Ford v. State

Annotate this Case

488 S.W.2d 793 (1972)

Gerald Wayne FORD, Appellant, v. The STATE of Texas, Appellee.

No. 45783.

Court of Criminal Appeals of Texas.

December 13, 1972.

Grady Hight, Fort Worth, for appellant.

Doug Crouch, Dist. Atty., Roger Crampton and Charles E. Webb, Asst. Dist. Attys., Fort Worth, Jim D. Vollers, State's Atty., and Robert A. Huttash, Asst. State's Atty., Austin, for the State.

*794 OPINION

DOUGLAS, Judge.

This is an appeal from an order revoking probation.

On May 21, 1969, the appellant was found guilty of burglary with intent to commit theft. His punishment was assessed at a term of five years, probated. A condition of probation was that he commit no offense against the laws of this State or any other state. The appellant was given permission by the trial court to go to the State of Oklahoma. On July 12, 1971, an amended motion to revoke probation was filed. It alleged, among other things, that the appellant had violated the terms of his probation by committing the offense of theft in the State of Oklahoma. On November 5, 1971, the hearing on the motion to revoke was held.

In determining whether the trial court abused its discretion in revoking probation, we have considered only the condition that he committed theft in the State of Oklahoma, because the court based his revocation upon such a violation.

Buddy Bates testified that on July 6, 1971, the appellant asked to use his automobile for a short time to go across town (Oklahoma City). He testified that the appellant was to be back within an hour or so and that the appellant never returned the car. Bates recovered his automobile some three weeks later in Minneapolis, Minnesota.

Curt Sharp testified that he was probation control officer for Oklahoma City and was assigned to supervise the appellant. He testified that the appellant did not report to him after July 6, 1971, and that he made an investigation and determined that the appellant had gone to Minneapolis, Minnesota which was contrary to his instructions. At the hearing on the motion to revoke probation, the trial court found that the appellant had violated the laws of the State of Oklahoma by "converting" the automobile of Buddy Bates.

The question is, does the allegation support the finding of theft? We assume that the laws of the State of Texas and Oklahoma are the same in the absence of a showing to the contrary.

Article 1410, Vernon's Ann.P.C., defines theft as follows:

"`Theft' is the fraudulent taking of corporeal personal property belonging to another from his possession, or from the possession of some person holding the same for him, without his consent, with intent to deprive the owner of the value of the same, and to appropriate it to the use or benefit of the person taking."

The other statute involved is Article 1429, V.A.P.C., "Conversion by bailee." It provides, in part:

"Section 1. Any person having possession of a motor vehicle, trailer, equipment, or tool, or any other personal property of another by virtue of a contract of hiring or borrowing, or other bailment, who shall without the consent of the owner, fraudulently convert such property to his own use with intent to deprive the owner of the value of the same shall be guilty of theft, and shall be punished as for the theft of like property."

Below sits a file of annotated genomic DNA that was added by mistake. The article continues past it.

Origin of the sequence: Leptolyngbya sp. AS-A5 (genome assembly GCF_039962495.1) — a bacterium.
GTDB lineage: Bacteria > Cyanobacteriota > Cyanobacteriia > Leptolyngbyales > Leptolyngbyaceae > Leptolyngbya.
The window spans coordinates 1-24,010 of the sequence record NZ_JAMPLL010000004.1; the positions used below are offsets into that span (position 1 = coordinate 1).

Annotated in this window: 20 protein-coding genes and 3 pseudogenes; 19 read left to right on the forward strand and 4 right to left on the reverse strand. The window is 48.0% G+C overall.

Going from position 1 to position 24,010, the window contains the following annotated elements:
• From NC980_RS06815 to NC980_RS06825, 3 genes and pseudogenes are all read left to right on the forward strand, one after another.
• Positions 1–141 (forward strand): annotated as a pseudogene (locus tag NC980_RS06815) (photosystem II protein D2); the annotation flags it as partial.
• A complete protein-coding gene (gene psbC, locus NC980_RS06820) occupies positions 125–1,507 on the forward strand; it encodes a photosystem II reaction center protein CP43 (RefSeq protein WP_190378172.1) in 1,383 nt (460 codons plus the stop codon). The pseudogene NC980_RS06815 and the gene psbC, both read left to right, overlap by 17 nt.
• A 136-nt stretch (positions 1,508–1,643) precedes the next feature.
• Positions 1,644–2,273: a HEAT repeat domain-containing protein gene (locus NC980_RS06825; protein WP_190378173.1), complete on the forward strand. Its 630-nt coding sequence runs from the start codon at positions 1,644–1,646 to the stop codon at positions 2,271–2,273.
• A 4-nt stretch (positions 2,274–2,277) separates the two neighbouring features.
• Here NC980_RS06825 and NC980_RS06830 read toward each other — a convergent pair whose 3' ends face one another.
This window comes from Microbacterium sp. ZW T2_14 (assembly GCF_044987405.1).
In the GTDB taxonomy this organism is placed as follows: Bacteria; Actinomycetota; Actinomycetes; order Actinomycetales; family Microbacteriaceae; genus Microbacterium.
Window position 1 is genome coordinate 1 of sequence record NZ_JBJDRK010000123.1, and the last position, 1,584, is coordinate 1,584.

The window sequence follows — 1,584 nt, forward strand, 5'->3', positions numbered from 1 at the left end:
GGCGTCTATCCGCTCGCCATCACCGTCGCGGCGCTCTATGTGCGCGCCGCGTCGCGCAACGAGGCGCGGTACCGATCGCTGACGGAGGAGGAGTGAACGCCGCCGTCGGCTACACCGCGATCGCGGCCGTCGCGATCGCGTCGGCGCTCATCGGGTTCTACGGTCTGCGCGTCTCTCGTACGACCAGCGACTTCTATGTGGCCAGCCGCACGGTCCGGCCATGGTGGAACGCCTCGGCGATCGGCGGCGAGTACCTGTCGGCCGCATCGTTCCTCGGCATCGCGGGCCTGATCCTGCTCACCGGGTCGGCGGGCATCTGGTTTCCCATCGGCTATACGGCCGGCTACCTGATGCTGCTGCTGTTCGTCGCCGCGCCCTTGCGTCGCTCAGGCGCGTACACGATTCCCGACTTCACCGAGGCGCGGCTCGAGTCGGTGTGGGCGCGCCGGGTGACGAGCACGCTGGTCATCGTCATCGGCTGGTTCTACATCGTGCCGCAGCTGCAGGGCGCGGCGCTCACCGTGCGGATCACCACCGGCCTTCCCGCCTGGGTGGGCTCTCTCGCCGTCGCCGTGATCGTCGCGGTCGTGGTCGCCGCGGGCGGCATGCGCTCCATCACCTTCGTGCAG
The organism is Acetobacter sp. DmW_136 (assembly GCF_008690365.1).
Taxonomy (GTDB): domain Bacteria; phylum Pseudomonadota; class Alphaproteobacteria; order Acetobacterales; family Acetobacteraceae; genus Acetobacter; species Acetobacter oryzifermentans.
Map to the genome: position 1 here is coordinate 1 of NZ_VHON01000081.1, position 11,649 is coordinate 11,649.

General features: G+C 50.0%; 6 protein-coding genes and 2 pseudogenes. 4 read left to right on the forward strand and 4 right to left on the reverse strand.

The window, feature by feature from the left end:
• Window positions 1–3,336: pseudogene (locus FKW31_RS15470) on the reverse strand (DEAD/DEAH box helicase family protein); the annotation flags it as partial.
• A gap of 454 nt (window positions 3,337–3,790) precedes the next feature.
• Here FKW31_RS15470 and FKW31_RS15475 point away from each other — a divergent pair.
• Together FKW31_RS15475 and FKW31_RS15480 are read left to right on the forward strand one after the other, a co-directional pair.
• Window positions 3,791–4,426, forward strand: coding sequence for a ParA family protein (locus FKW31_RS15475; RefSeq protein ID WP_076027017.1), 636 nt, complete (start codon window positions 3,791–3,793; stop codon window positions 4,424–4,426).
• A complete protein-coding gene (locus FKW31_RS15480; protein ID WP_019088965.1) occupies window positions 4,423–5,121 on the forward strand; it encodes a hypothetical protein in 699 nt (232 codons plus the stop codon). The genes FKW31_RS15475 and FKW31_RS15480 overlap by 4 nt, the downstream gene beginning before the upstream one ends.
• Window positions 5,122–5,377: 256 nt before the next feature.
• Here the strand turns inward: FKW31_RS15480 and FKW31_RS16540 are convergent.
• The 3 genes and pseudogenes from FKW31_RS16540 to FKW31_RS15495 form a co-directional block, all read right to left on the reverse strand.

This Court held in Callahan v. State, Tex.Cr.App., 192 S.W.2d 562, that an indictment alleging ordinary theft will not support a conviction for theft by bailee.

In the present case we have an allegation of theft in the motion to revoke probation. The proof does not show theft of the automobile. There was no showing that the appellant intended to convert the automobile at the time he took it. Even if the proof showed theft by bailee or conversion of the automobile, it does not support the allegation of theft.

*795 Before entering the order revoking probation for the offense of theft, the court found that the appellant was the person who was previously convicted and "I am going to find that on July the 6th, 1971, that you converted the automobile of Buddy, and that in doing so, that you violated the lawthat you committed an offense against the laws of this State and the State of Oklahoma. And it will be upon this ground that I am going to revoke your probated sentence." After the court made his finding, it was not necessary for the appellant to request additional findings to have the matter reviewed on appeal.

In Foote v. State, Tex.Cr.App., 463 S.W.2d 445, cited in the dissent, the allegation in the motion to revoke probation was for theft of property over the value of $50.00. At the hearing on the motion to revoke, the proof showed theft of the property but its value was under $50.00. There was enough proof to show misdemeanor theft, a lesser included offense. The allegation in the motion to revoke alleged over $50.00. This allegation included $50.00 and anything under that value. The proof was sufficient in the Foote case to show a misdemeanor theft and was sufficient as a basis to revoke probation. Branch v. State, Tex.Cr.App., 465 S.W.2d 160, held misdemeanor theft to be a lesser included offense. A lesser included offense means that a major as well as the lesser offense was alleged in the pleadings.

Wilcox v. State, Tex.Cr.App., 477 S.W.2d 900, is cited by the dissent as authority that this Court approved a revocation of probation upon a condition not alleged in the motion to revoke. The motion to revoke alleged that Wilcox possessed narcotics paraphernalia. The proof did not show the accused to have the paraphernalia in his hand, or on his person, but the circumstances showed him to be a principal in its possession.